A two-year-old boy is dead after an apparent swimming pool drowning at an Augusta hotel only five miles from his home.
Passers-by found Brandon Holmes’s seemingly lifeless body in the swimming pool at the Baymont Inn on Gordon Highway. Several agencies, including the Richmond County Sheriff’s Office and the Richmond County Coroner’s Office, are investigating the matter and will not say whether or not charges will be filed.
One aspect of this investigation will involve code compliance. According to the Richmond County Licensing and Inspection Department, private pools that are more than two feet deep must be entirely surrounded by at least a four foot high fence that has nothing but self-closing and self-latching gates; the gate mechanism must be at least four-and-a-half feet above the ground on the inside of the fence.
Legal Issues in Landowner Liability Matters
To determine the duty of care in these cases, most courts use a classification system that has its roots in English common law (which is judge-made law as opposed to laws made by an elected legislature); a few courts have abandoned the classification system in favor of a general duty of care that applies in all three cases.
Trespassers is a rather pejorative term for anyone who is on the land without the owner’s express or implied permission, such as an election worker or a door-to-door salesperson. Landowners have almost no legal duty to keep trespassers safe, so the stories of burglars who are injured at the houses they rob and receive millions of dollars in damages are basically urban legends.
In most cases, the landowner must refrain from intentional harm against trespassers but has no other duty. There are several exceptions, including:
- Attractive Nuisance: If the property contains a swimming pool or other place where children are known to play, the landowner has a duty of reasonable care, because children cannot make good decisions in these areas and sometimes play in risky places.
- Frequent Trespasser: If the owner has reason to know that people will trespass on the land (perhaps a rural area where hunters often wander over the property line), the owner has a duty of care.
In both these cases, the duty of care usually means that the owner must remedy unsafe conditions, like an open pit or an unattended swimming pool.
Most visitors are invitees, because they are on the land after the owner’s express or implied invitation and the owner receives a benefit from their presence. This category applies to business invitees, like shoppers, hotel guests, apartment tenants, and so on. This label applies even if no money changes hands, as is the case with window shoppers, or if there was no possibility of money changing hands, as is the case with job applicants. The invitee designation also applies to most social guests, because even though there may be no financial benefit, the owner derives the benefit of social interaction from these individuals.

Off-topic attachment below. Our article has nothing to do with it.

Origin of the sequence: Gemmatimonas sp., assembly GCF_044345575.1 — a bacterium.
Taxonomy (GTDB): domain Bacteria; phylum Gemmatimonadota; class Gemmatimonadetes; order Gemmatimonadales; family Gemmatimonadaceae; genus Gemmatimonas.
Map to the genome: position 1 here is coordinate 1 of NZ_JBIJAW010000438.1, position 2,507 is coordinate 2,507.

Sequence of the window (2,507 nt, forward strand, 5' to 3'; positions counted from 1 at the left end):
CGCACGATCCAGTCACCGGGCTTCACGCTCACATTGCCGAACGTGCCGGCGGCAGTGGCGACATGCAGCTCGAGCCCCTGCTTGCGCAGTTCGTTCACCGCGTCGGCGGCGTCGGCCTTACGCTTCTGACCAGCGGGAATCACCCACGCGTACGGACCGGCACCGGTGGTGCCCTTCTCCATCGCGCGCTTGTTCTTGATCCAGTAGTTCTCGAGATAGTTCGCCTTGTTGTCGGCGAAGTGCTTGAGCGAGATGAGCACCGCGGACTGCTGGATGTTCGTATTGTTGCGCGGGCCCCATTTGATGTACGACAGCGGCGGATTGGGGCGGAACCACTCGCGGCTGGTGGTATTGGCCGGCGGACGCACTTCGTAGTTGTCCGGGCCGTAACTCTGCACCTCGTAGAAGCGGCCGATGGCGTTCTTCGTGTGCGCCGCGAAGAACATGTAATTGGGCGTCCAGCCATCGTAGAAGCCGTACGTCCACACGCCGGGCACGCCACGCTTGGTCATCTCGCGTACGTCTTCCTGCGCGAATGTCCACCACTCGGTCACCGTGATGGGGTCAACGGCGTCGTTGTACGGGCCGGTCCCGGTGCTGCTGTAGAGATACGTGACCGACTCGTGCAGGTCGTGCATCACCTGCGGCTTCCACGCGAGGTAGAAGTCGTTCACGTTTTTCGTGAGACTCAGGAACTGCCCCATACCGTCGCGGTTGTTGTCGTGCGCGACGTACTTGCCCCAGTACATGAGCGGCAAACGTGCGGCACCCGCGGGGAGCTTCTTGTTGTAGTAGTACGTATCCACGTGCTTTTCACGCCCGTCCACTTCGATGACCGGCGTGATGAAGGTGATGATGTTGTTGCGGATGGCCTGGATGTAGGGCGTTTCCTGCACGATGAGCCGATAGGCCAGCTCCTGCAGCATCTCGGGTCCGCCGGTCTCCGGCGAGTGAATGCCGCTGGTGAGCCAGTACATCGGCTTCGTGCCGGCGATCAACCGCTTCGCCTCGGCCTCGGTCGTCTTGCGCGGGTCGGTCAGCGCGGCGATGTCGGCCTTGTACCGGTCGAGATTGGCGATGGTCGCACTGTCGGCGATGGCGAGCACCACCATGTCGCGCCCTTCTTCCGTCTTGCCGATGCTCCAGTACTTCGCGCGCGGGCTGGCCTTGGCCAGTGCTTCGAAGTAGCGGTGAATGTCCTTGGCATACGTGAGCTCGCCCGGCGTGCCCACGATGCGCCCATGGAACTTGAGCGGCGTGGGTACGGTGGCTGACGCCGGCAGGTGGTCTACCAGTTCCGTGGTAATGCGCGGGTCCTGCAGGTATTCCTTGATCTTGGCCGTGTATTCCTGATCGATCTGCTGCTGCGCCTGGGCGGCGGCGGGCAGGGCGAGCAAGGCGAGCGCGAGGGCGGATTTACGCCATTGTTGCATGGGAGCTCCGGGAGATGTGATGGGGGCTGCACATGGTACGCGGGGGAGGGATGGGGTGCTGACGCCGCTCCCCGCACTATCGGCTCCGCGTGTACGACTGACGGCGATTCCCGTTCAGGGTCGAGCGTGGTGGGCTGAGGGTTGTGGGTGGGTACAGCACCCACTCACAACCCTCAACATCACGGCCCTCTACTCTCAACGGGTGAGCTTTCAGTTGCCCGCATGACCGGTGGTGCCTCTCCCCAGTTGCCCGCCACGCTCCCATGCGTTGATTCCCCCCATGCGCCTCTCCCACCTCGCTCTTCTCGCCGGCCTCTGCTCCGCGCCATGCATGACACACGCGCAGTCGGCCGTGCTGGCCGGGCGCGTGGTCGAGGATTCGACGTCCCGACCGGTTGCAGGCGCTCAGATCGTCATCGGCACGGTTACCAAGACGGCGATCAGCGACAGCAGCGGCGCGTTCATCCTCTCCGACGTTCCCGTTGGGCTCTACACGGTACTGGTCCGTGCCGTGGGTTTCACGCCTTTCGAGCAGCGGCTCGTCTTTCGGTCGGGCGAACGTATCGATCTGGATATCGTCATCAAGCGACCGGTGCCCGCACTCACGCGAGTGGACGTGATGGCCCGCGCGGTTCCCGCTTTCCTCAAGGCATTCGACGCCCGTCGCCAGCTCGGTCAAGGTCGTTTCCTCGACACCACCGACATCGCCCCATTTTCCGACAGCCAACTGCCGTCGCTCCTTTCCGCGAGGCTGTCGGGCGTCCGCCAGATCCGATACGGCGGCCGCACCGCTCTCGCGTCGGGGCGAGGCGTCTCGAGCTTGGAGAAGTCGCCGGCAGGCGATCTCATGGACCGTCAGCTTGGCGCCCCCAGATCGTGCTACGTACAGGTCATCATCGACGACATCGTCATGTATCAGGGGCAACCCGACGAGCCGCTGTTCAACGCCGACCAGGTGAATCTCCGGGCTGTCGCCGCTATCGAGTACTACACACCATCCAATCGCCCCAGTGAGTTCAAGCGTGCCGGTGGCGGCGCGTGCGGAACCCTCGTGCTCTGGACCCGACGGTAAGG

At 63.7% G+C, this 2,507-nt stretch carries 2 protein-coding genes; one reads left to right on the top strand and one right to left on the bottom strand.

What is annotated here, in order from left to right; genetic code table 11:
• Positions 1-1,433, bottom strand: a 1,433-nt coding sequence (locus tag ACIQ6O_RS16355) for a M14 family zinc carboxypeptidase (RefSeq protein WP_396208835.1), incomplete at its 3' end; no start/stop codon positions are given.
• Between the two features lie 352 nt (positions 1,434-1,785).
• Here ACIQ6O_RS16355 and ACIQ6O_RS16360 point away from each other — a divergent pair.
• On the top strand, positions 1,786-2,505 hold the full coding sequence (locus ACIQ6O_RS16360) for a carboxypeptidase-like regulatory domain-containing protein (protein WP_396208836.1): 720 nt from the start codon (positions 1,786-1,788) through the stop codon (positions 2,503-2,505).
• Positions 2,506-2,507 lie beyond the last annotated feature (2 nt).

If the injured victim is an invitee, the owner has a duty to make the premises reasonably safe. The owner also has a duty to frequently inspect the premises and promptly remedy any potentially hazardous conditions.
Visitors who fall between trespassers and invitees are licensees. These individuals include guests of hotel guests and friends of tenants, because they are clearly not trespassers but the owner does not benefit from their presence. In these cases, the landowner has a duty to warn guests about latent defects, like loose stairway rails or covered-up wells.
Violation of Statute
If the defendant violated a safety law, such as the local ordinances concerning swimming pool enclosures, the negligence per se (negligence “as such”) shortcut may apply. In some states, if negligence per se applies, the defendant is negligent as a matter of law. But in Georgia, this doctrine only creates a rebuttable presumption of negligence and the plaintiffs must still establish, by a preponderance of the evidence, that the statutory violation proximately caused their injuries. Defendants can rebut this presumption by introducing evidence that the statutory violation was excusable or they were not negligent.
In the above story, assume that the surrounding fence was only 3 ¾ feet high. Although the hotel violated the safety ordinance, the jury could conclude that this violation did not proximately cause the drowning, and could therefore decline to hold the defendant liable. But assume that the hotel followed the ordinance in every way, except the latch was on the outside of the fence where a child could reach it. The jury could then conclude that the defendant was negligent, possibly even if “no lifeguard on duty” or similar signage was in place, because contrary to popular myth, such signs are not ironclad defenses to negligence claims.
Damages in Premises Liability Cases
Victims who are injured by slipping on wet floors, falling on poorly-lit parking surfaces, and other such instances are entitled to compensation for their:
- Economic damages, such as past, current and future lost wages, property damages, and past, current, and future medical bills; and
- Noneconomic damages, including emotional distress, loss of consortium (companionship), and loss of enjoyment in life.
If the plaintiff presents clear and convincing evidence that the defendant acted maliciously or was consciously indifferent to the consequences of his or her actions, the plaintiff may receive punitive damages that are designed to punish the tortfeasor (negligent actor) and deter future wrongdoing. In most cases, these damages are capped at $250,000.